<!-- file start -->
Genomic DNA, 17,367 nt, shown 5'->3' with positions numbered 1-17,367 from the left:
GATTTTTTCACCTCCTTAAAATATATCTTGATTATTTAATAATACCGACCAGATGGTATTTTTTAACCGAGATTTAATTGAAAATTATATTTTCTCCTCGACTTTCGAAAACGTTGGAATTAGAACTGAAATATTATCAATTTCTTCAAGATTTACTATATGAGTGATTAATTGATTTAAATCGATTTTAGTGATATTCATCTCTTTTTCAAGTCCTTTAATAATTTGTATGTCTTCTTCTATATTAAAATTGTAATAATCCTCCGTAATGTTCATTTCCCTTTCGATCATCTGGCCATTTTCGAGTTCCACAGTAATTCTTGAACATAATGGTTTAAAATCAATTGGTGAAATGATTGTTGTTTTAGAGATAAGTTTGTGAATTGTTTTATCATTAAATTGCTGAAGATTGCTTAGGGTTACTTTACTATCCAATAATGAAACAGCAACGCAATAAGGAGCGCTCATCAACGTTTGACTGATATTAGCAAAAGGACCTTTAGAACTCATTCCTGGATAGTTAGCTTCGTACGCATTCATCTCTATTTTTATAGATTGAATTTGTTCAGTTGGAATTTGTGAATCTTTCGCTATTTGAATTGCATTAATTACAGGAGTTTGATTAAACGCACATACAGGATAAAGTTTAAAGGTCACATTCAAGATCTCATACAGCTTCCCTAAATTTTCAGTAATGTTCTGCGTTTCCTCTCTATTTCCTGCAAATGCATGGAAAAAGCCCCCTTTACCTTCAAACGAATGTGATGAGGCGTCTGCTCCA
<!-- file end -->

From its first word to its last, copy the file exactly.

Genomic DNA, 17,367 nt, shown 5'->3' with positions numbered 1-17,367 from the left:
GATTTTTTCACCTCCTTAAAATATATCTTGATTATTTAATAATACCGACCAGATGGTATTTTTTAACCGAGATTTAATTGAAAATTATATTTTCTCCTCGACTTTCGAAAACGTTGGAATTAGAACTGAAATATTATCAATTTCTTCAAGATTTACTATATGAGTGATTAATTGATTTAAATCGATTTTAGTGATATTCATCTCTTTTTCAAGTCCTTTAATAATTTGTATGTCTTCTTCTATATTAAAATTGTAATAATCCTCCGTAATGTTCATTTCCCTTTCGATCATCTGGCCATTTTCGAGTTCCACAGTAATTCTTGAACATAATGGTTTAAAATCAATTGGTGAAATGATTGTTGTTTTAGAGATAAGTTTGTGAATTGTTTTATCATTAAATTGCTGAAGATTGCTTAGGGTTACTTTACTATCCAATAATGAAACAGCAACGCAATAAGGAGCGCTCATCAACGTTTGACTGATATTAGCAAAAGGACCTTTAGAACTCATTCCTGGATAGTTAGCTTCGTACGCATTCATCTCTATTTTTATAGATTGAATTTGTTCAGTTGGAATTTGTGAATCTTTCGCTATTTGAATTGCATTAATTACAGGAGTTTGATTAAACGCACATACAGGATAAAGTTTAAAGGTCACATTCAAGATCTCATACAGCTTCCCTAAATTTTCAGTAATGTTCTGCGTTTCCTCTCTATTTCCTGCAAATGCATGGAAAAAGCCCCCTTTACCTTCAAACGAATGTGATGAGGCGTCTGCTCCA